During the Create Symposium in August, the Singapore National Research Foundation (NRF) announced the launch of the Bioengineering Tools for Next-Generation Cellular Agriculture (CellAg) program. The program, a collaboration between the Hebrew University of Jerusalem (HUJ), Nanyang Technological University (NTU) and other research institutions, plans to develop sensors for the early detection of microbial contamination during the production of cell-based foods, as well as to develop compounds that can prevent such contamination without antibiotics. This comes after a report by the Food and Agriculture Organisation and the World Health Organisation earlier in 2023, which identified antibiotic traces and pathogens in animal cells as potential hazards of cell-based meats, risks that also exist in conventionally produced foods.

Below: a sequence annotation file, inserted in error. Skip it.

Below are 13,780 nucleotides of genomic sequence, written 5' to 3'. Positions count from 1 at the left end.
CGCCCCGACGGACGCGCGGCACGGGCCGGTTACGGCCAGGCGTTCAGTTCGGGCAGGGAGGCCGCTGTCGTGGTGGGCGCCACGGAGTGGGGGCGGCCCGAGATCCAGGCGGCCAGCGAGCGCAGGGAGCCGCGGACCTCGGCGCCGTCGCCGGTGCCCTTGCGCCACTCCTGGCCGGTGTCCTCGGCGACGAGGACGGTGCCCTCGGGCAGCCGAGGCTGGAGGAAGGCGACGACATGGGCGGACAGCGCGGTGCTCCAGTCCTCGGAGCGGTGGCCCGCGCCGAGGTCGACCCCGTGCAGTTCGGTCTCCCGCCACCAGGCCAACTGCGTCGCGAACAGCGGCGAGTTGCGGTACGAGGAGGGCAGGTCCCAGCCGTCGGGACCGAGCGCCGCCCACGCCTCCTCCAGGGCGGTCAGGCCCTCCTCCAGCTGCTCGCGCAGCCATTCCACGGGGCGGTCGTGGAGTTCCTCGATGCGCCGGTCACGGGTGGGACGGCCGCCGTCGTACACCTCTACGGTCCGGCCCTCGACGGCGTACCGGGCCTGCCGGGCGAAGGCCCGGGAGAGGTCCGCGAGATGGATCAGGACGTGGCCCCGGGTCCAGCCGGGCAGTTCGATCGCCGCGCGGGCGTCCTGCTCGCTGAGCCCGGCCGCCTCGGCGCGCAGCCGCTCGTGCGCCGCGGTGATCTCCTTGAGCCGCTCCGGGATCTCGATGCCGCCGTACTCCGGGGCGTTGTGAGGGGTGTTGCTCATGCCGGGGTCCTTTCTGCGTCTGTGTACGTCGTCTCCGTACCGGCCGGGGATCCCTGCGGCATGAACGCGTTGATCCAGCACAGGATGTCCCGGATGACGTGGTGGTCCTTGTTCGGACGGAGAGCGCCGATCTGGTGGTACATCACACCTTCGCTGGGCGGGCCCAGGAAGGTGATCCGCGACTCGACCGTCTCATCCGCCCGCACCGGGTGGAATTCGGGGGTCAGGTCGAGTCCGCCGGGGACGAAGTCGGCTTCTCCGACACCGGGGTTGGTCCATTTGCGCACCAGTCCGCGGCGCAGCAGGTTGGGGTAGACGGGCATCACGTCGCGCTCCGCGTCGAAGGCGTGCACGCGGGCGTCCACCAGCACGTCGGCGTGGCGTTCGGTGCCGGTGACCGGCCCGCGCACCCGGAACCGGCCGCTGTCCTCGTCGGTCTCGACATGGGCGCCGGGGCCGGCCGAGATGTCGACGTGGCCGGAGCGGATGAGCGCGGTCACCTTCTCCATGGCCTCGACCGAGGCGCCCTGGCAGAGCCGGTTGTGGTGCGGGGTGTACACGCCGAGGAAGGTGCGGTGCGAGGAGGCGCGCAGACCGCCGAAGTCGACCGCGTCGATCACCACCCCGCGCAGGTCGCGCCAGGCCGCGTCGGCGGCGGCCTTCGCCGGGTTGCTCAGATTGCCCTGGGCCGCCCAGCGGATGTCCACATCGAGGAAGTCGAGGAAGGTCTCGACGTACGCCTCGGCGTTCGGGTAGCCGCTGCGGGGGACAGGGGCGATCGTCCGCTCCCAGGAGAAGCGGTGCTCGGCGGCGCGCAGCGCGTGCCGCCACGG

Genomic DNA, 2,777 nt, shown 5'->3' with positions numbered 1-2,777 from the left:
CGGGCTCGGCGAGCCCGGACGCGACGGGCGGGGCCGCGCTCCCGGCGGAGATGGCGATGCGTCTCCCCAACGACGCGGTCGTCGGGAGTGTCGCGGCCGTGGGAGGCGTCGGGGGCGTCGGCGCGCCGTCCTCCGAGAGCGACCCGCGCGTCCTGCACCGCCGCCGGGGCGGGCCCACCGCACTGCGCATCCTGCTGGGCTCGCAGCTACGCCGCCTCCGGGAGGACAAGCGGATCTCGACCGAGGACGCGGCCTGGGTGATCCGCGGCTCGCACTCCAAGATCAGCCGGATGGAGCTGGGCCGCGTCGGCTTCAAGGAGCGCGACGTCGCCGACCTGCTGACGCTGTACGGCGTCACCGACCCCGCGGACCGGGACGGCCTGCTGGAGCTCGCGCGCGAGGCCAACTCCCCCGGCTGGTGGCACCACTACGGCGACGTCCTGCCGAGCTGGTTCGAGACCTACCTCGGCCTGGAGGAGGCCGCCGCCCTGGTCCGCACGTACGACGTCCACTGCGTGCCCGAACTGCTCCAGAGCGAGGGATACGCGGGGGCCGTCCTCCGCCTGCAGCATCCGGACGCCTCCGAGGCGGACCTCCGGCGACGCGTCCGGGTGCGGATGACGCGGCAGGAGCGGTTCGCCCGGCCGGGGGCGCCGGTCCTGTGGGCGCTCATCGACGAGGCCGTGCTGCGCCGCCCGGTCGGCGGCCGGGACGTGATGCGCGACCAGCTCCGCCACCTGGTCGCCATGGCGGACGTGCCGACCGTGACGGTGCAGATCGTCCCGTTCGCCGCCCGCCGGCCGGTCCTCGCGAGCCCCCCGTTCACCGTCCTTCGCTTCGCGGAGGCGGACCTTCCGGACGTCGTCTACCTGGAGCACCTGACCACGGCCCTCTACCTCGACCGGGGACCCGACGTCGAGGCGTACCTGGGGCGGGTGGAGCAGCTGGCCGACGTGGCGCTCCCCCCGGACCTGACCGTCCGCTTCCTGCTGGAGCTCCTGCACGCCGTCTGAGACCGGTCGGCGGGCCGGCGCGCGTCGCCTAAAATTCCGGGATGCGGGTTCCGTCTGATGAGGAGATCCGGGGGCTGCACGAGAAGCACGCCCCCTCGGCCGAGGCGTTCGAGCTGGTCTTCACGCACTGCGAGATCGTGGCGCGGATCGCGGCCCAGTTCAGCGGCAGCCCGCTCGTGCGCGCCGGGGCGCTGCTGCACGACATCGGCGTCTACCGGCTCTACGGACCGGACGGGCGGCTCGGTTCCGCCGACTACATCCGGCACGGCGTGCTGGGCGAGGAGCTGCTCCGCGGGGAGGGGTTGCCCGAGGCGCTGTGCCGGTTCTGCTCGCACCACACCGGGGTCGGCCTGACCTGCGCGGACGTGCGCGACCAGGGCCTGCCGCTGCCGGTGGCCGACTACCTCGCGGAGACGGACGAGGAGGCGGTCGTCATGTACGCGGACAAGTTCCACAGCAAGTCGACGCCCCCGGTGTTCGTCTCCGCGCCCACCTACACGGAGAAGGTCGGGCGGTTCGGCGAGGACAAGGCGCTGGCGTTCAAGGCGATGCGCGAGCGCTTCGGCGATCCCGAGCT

The program also aims to support the growing cultured meat sector in Singapore, with a proof of concept expected to be completed at the end of an initial 3.5-year phase. If successful, the program is expected to help increase the yield and quality of alternative foods while reducing costs. The launch of this program also comes amidst growing interest in the cultured meat sector, with investments in cultivated meat firms in the Asia-Pacific almost doubling within a year, from USD 35.5 million in 2021 to USD 70 million in 2022. Examples of this growing investment include local firm Esco Aster, which has begun producing small batches of cultivated chicken cells in an 860 square feet space and aims to set up an 80,000 square feet plant by 2025 to produce at least 400 to 500 tons of cell-cultured meat a year.
(Sources: The Straits Times)